Wednesday, April 11, 2007
The oldest reported Freedom of Information Act request in the federal government resides at the Justice Department and is 18 years old -- or, as the National Security Archive, a research group that tracks these things, likes to say, "old enough to enlist in the Army and go to Iraq."
So perhaps it should be no surprise that the FBI has just told a federal court that it will need until 2013 to process a request for information from the Electronic Frontier Foundation, a privacy organization. The group sued the Justice Department last fall under FOIA for records that detail how the FBI protects privacy while collecting hundreds of millions of personal records in its Investigative Data Warehouse, a database used for counterterrorism purposes.
The organization wanted to know how errors in records are corrected and outdated files are deleted, what privacy impact the system might have on U.S. residents, and the results of any audits performed to ensure the data system is working properly -- that is, to find bad guys and not invade the privacy of innocent Americans.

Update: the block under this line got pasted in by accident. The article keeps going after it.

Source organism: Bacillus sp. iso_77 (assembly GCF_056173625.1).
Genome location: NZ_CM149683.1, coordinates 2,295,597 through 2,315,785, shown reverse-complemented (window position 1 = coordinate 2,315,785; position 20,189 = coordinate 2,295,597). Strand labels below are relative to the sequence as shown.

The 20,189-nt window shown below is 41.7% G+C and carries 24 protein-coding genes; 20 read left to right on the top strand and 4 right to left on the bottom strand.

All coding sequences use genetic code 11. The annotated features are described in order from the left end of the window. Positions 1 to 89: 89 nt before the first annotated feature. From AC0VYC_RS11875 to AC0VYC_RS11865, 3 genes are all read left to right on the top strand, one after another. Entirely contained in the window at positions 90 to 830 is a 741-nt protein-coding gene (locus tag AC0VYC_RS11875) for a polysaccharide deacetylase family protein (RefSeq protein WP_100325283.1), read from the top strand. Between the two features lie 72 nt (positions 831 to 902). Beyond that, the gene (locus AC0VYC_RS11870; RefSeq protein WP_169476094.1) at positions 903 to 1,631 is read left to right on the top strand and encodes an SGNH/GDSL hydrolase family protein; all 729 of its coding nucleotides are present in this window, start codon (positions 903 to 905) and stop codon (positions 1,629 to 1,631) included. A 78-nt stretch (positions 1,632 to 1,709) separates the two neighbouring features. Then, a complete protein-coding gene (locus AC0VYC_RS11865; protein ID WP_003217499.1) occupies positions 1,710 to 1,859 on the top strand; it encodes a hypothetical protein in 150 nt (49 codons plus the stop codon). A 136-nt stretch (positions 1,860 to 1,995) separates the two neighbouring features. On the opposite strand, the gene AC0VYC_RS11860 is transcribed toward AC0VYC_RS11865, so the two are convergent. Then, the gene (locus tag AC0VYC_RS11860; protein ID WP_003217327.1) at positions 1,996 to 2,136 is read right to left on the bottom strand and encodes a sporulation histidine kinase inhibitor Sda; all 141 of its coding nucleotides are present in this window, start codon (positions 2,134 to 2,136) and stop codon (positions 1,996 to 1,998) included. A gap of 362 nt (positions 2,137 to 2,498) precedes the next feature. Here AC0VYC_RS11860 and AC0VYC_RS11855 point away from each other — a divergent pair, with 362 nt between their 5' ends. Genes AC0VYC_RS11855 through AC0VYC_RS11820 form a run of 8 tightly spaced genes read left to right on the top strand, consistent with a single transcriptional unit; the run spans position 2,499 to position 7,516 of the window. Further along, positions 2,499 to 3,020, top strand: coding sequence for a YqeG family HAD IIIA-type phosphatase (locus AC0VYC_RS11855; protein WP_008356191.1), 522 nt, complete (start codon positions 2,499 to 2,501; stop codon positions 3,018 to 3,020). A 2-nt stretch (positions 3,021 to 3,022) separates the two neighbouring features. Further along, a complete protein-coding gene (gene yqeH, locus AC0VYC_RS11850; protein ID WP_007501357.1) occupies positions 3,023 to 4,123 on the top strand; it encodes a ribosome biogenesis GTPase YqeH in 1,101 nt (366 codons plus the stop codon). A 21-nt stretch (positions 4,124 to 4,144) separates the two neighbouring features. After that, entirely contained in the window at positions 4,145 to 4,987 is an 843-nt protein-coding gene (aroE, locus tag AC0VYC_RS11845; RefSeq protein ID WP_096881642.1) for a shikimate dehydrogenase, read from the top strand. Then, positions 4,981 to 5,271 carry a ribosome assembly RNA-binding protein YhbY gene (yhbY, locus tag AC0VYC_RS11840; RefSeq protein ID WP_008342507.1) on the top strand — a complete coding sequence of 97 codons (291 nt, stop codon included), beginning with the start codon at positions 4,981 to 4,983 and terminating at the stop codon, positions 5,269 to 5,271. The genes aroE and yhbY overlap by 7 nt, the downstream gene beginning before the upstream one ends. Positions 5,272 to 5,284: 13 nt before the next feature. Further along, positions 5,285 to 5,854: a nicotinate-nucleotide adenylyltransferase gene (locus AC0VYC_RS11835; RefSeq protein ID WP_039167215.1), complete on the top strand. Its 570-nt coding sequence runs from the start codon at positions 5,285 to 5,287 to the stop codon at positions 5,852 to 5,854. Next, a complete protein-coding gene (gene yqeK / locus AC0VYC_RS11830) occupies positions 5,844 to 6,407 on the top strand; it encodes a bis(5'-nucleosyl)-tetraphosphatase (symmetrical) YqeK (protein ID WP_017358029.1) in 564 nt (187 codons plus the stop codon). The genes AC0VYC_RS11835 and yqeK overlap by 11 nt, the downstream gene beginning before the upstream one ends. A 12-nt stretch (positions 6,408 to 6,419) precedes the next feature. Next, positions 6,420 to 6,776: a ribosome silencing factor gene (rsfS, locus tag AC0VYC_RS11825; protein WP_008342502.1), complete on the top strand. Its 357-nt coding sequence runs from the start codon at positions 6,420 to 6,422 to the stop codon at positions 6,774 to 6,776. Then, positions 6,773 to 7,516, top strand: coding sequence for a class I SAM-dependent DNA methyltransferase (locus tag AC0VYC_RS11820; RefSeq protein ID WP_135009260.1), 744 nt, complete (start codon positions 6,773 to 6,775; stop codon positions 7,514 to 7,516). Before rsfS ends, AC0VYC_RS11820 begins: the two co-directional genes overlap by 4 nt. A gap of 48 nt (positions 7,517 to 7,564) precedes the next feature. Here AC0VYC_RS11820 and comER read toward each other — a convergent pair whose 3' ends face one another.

Last week, department lawyers told a federal court that Justice has documents that might answer that request. In fact, it has so many pages of documents that might fit the bill -- 72,000, according to a court filing -- that the FBI has requested the court to stop the legal proceedings and give the FBI time to comply: until February 2013.
The FBI, which has one of the worst records of timely FOIA compliance, will be able to process about 800 pages every four weeks, the lawyers said in the filing. It is even willing to release documents every four weeks, beginning in about three months, the lawyers said.
The electronic warehouse contains more than 659 million documents, including phone records, intelligence cables and pocket litter found on possible terrorism suspects when they are detained, say, at an airport.
Some of the financial and phone records were obtained by FBI agents using an administrative subpoena, which does not require judicial approval, or by just citing "exigent circumstances," according to a recent Justice Department inspector general report on the agency's use of national security letters.
Yesterday, the privacy organization filed another FOIA lawsuit against the Justice Department, this time seeking records about the FBI's abuse of national-security-letter powers.
-- Ellen Nakashima